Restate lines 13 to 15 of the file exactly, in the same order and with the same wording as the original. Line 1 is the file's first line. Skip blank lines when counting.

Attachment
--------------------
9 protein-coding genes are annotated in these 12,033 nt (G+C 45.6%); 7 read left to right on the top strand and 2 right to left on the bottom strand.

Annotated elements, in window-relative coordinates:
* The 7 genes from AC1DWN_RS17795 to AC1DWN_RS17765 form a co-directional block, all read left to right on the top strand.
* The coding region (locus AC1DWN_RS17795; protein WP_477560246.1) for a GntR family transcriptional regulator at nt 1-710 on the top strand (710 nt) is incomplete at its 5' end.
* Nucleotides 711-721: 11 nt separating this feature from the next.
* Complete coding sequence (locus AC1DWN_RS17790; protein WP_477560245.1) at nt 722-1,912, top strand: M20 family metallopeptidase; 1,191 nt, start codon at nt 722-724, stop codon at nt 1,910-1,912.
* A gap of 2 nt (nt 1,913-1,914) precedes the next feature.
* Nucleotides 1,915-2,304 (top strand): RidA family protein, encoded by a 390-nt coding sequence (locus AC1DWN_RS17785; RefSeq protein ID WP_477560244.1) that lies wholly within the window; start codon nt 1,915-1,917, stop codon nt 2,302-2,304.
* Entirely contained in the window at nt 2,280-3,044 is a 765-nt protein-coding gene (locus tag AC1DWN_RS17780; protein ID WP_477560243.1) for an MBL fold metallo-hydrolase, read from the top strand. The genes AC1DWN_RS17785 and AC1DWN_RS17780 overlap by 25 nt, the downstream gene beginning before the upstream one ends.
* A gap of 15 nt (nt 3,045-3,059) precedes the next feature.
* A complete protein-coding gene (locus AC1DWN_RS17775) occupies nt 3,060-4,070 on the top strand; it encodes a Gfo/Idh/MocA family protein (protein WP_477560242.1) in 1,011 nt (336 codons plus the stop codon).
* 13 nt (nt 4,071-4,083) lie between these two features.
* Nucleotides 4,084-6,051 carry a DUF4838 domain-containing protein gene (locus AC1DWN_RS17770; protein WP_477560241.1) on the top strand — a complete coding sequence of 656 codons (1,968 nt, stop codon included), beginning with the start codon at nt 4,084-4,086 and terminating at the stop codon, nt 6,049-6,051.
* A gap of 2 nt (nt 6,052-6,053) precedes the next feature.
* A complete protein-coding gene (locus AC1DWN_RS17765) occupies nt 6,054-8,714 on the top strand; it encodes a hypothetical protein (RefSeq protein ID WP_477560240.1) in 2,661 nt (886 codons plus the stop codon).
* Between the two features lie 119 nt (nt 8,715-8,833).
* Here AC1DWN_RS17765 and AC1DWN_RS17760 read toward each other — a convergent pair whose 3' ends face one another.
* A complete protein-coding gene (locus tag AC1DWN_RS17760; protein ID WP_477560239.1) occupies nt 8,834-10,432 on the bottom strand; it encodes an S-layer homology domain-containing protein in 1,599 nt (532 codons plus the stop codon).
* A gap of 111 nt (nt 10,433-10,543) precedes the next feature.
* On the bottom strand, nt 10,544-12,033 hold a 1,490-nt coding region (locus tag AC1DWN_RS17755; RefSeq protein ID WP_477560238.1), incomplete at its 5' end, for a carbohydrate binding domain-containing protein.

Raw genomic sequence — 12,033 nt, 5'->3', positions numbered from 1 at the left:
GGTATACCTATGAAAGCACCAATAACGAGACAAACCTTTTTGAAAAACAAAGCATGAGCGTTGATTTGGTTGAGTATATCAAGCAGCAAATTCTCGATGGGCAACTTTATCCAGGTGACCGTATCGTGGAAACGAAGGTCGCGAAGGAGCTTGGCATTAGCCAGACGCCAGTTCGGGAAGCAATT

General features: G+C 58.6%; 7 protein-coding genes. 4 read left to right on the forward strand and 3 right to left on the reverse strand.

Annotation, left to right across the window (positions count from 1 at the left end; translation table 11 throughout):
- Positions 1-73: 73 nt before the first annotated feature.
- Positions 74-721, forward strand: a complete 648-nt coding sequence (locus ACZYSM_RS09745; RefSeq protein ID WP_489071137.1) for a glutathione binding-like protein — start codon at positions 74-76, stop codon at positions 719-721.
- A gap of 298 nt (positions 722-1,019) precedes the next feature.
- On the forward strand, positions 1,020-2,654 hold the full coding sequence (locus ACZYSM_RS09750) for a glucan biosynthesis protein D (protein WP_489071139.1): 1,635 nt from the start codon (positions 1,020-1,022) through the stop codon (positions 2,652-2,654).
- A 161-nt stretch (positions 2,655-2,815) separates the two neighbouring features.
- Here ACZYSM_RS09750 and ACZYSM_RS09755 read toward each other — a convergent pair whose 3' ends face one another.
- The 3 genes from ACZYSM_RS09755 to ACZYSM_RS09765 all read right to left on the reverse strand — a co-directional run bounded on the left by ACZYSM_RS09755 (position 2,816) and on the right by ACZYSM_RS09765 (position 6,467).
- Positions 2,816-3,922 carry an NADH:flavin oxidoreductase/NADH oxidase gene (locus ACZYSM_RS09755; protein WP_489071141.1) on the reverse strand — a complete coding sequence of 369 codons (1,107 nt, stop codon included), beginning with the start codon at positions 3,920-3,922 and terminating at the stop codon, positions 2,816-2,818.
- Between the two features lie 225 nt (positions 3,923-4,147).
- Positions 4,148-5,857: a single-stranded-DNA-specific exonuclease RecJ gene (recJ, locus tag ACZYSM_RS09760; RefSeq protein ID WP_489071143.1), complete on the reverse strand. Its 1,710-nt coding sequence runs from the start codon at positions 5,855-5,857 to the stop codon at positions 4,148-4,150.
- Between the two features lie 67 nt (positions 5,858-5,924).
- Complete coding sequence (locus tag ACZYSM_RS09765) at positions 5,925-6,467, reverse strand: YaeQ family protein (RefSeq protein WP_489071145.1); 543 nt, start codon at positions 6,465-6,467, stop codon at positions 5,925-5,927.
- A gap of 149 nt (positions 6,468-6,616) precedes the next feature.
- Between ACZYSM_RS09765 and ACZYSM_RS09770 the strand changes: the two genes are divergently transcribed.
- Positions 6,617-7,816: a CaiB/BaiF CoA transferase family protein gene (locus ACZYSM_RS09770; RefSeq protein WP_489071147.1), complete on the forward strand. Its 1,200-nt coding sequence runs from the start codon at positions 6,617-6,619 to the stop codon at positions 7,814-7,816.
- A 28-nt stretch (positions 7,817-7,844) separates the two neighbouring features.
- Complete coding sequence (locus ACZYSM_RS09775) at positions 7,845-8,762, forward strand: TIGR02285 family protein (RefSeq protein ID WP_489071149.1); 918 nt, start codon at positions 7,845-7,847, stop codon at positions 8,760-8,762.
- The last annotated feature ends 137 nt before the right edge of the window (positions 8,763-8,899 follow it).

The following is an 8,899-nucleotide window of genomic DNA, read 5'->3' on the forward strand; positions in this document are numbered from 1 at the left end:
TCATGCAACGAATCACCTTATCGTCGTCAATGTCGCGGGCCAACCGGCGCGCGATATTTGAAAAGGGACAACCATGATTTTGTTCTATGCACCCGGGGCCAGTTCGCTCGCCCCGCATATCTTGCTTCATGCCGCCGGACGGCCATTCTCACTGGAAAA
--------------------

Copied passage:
* Nucleotides 4,084-6,051 carry a DUF4838 domain-containing protein gene (locus AC1DWN_RS17770; protein WP_477560241.1) on the top strand — a complete coding sequence of 656 codons (1,968 nt, stop codon included), beginning with the start codon at nt 4,084-4,086 and terminating at the stop codon, nt 6,049-6,051.
* A gap of 2 nt (nt 6,052-6,053) precedes the next feature.
* A complete protein-coding gene (locus AC1DWN_RS17765) occupies nt 6,054-8,714 on the top strand; it encodes a hypothetical protein (RefSeq protein ID WP_477560240.1) in 2,661 nt (886 codons plus the stop codon).